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Chicago Voters (SLIDESHOW)

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From the Associated Press:

Lines of voters stretched down hallways and out doorways Tuesday, as Illinoisans flocked to the polls to cast their ballot in a historic election.

Voting was heavy in Chicago and its suburbs, where some voting glitches were reported. But for the most part, voters appeared upbeat, with even the unseasonably warm weather cooperating.

"I've never seen a line going out the door and up the block like that," said Pam Gecan, who walked her dog past a polling place in Chicago's Bucktown neighborhood.

Voting was slowed early at the polling place, the Club Lucky bar and restaurant, when a touchscreen voting machine broke down and three election judges failed to show up. Three volunteers were recruited from among voters standing in line, and the line started moving again, with voters using paper ballots until the machine could be fixed.

Charles Jones didn't have much of a wait in East St. Louis, where the 72-year-old retired General Motors worker was able to vote immediately after walking to the National Guard armory.

Jones says he voted for Barack Obama and was excited at the prospect of electing the nation's first black president. Jones says he believes Obama would help create desperately needed jobs in his struggling community and in the nation.

In the city's Hyde Park neighborhood, where Obama once taught at the University of Chicago's law school, 23-year-old Shenae Robinson was excited enough that she wasn't going to let a cold or difficulty finding the polling place prevent her from voting for the first time in her life.

"I feel like I'm a part of history," said Robinson, a black licensed practical nurse. "My ancestors made it so I can vote today."

Not everyone, though, shared that kind of enthusiasm for the Illinois senator.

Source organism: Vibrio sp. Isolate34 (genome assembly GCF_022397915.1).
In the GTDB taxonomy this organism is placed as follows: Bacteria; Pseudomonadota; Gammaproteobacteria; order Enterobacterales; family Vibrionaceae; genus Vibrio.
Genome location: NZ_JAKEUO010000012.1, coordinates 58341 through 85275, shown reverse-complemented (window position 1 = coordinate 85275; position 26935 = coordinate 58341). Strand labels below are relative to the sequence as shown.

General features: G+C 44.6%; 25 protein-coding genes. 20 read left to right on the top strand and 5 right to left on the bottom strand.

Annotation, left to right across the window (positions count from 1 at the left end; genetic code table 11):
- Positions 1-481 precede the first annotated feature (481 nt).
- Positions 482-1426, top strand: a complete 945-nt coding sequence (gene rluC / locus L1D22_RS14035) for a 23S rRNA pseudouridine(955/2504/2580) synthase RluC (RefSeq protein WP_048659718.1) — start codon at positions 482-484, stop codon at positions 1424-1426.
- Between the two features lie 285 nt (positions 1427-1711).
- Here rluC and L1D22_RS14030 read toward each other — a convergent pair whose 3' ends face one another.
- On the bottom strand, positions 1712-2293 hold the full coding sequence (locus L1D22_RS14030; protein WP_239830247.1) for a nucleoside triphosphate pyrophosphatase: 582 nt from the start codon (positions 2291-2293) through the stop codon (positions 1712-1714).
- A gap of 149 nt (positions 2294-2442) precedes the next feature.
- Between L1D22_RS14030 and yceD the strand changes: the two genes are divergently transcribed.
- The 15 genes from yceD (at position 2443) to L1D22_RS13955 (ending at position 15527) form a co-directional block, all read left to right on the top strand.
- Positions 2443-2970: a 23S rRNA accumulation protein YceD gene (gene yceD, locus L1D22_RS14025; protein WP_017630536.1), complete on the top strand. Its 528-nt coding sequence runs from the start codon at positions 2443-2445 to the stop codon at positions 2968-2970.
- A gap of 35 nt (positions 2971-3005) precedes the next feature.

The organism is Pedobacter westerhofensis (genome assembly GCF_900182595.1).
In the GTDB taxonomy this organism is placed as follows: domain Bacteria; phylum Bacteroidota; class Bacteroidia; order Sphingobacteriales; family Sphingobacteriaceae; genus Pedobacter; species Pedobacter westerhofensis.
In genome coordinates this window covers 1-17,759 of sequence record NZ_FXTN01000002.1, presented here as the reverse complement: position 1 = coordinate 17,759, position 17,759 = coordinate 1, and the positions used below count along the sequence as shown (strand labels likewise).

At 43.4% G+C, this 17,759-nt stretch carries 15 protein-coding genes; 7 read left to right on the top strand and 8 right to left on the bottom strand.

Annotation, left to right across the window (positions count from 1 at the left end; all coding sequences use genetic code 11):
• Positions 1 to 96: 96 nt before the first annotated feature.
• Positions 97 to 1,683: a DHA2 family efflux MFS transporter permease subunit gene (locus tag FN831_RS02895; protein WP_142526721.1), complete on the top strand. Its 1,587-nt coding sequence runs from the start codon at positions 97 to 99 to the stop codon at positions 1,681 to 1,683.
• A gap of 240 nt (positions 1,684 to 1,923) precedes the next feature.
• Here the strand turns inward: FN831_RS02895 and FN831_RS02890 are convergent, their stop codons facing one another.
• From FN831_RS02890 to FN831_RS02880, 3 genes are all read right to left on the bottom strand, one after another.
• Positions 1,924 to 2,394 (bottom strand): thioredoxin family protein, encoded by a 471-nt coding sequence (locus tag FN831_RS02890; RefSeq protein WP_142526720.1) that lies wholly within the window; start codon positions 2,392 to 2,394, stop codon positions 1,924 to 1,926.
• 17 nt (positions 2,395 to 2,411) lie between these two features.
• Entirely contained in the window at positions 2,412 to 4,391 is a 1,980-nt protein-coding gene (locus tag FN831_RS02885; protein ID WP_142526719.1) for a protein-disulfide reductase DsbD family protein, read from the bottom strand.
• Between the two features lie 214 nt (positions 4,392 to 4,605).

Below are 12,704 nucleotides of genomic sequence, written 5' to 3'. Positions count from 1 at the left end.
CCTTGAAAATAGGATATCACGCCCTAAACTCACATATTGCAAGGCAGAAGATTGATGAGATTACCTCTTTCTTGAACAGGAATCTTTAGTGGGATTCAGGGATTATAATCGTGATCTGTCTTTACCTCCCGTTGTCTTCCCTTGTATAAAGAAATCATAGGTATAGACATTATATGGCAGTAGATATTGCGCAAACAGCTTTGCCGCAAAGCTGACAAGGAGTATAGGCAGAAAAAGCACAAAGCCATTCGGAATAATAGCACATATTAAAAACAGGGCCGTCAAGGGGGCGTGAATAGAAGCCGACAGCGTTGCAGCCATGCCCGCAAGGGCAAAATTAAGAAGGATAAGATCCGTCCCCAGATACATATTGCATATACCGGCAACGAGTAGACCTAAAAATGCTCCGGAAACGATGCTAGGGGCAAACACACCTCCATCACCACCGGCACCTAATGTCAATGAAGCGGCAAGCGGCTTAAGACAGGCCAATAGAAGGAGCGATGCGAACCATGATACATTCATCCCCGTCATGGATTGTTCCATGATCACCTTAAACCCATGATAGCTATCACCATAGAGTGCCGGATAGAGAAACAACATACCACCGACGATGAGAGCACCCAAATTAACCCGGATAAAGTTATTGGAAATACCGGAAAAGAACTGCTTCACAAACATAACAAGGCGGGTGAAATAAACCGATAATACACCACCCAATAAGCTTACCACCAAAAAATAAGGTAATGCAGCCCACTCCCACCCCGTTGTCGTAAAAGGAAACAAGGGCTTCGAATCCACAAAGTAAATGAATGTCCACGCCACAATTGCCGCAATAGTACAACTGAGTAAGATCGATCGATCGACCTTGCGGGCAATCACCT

When asked how she voted, Shirley Goin, 71, of Champaign replied, "Palin," referring to Republican nominee John McCain's vice presidential runningmate Sarah Palin. "Oh, and McCain," she said after a pause.

She said she feared an Obama presidency would be "disastrous."

"All these other programs Obama says he wants to institute are going to bankrupt us," she said.

At Benita's Beauty Salon on Chicago's West Side, Thurman Chambers, 75, drove to the polls with his 91-year-old neighbor Virginia Pietron. He voted for McCain, she voted for Obama.

"I had enough of Bush," Pietron said.

Betty Edwards of the wealthy Chicago suburb of Kenilworth said she's voted Republican most of her life -- and her family has strongly opposed Democrats since Franklin Delano Roosevelt's presidency.

But the 88-year-old Edwards broke with family tradition and voted for Obama.

"I like his independence, his attitude and intelligence," she said.

But another Kenilworth resident Bill Whitt says he didn't feel comfortable with McCain or Obama. So he voted for libertarian candidate Bob Barr.

Whitt, 44, said he admires Obama but said he's "too much of a classic big government liberal." He agrees with McCain on many economic policies but thinks the Republican is too old and has shown "erratic judgment" during the campaign.

University of Illinois student Olivia Cangellaris, 19, said she has been following the presidential race closely, and went to the polls with her mother, Helen, where both voted for Obama.

"It's really exciting," she said of her first presidential election. "I've been following it pretty closely ... they say it's a historic election."

See pictures of Chicagoans voting:

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